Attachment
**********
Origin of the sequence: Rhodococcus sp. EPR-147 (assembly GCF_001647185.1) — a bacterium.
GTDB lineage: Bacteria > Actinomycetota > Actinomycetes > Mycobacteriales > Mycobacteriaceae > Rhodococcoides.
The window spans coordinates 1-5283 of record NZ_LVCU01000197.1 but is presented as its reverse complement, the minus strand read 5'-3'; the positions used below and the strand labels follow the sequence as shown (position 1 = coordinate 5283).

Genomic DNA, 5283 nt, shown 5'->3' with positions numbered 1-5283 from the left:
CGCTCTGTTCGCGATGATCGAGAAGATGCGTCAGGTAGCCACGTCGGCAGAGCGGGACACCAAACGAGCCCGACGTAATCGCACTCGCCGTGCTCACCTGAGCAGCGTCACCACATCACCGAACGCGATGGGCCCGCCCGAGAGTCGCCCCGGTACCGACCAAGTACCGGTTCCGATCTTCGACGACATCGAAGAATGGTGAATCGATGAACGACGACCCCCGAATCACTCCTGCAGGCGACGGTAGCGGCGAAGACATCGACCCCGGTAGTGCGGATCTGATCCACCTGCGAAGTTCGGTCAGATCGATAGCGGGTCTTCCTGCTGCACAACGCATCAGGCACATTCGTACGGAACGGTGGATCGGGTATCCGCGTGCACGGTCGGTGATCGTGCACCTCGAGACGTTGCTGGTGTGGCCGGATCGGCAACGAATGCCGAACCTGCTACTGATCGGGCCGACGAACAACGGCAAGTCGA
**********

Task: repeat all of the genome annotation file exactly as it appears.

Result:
Origin of the sequence: Rhodococcus sp. EPR-147 (assembly GCF_001647185.1) — a bacterium.
GTDB lineage: Bacteria > Actinomycetota > Actinomycetes > Mycobacteriales > Mycobacteriaceae > Rhodococcoides.
The window spans coordinates 1-5283 of record NZ_LVCU01000197.1 but is presented as its reverse complement, the minus strand read 5'-3'; the positions used below and the strand labels follow the sequence as shown (position 1 = coordinate 5283).

Genomic DNA, 5283 nt, shown 5'->3' with positions numbered 1-5283 from the left:
CGCTCTGTTCGCGATGATCGAGAAGATGCGTCAGGTAGCCACGTCGGCAGAGCGGGACACCAAACGAGCCCGACGTAATCGCACTCGCCGTGCTCACCTGAGCAGCGTCACCACATCACCGAACGCGATGGGCCCGCCCGAGAGTCGCCCCGGTACCGACCAAGTACCGGTTCCGATCTTCGACGACATCGAAGAATGGTGAATCGATGAACGACGACCCCCGAATCACTCCTGCAGGCGACGGTAGCGGCGAAGACATCGACCCCGGTAGTGCGGATCTGATCCACCTGCGAAGTTCGGTCAGATCGATAGCGGGTCTTCCTGCTGCACAACGCATCAGGCACATTCGTACGGAACGGTGGATCGGGTATCCGCGTGCACGGTCGGTGATCGTGCACCTCGAGACGTTGCTGGTGTGGCCGGATCGGCAACGAATGCCGAACCTGCTACTGATCGGGCCGACGAACAACGGCAAGTCGA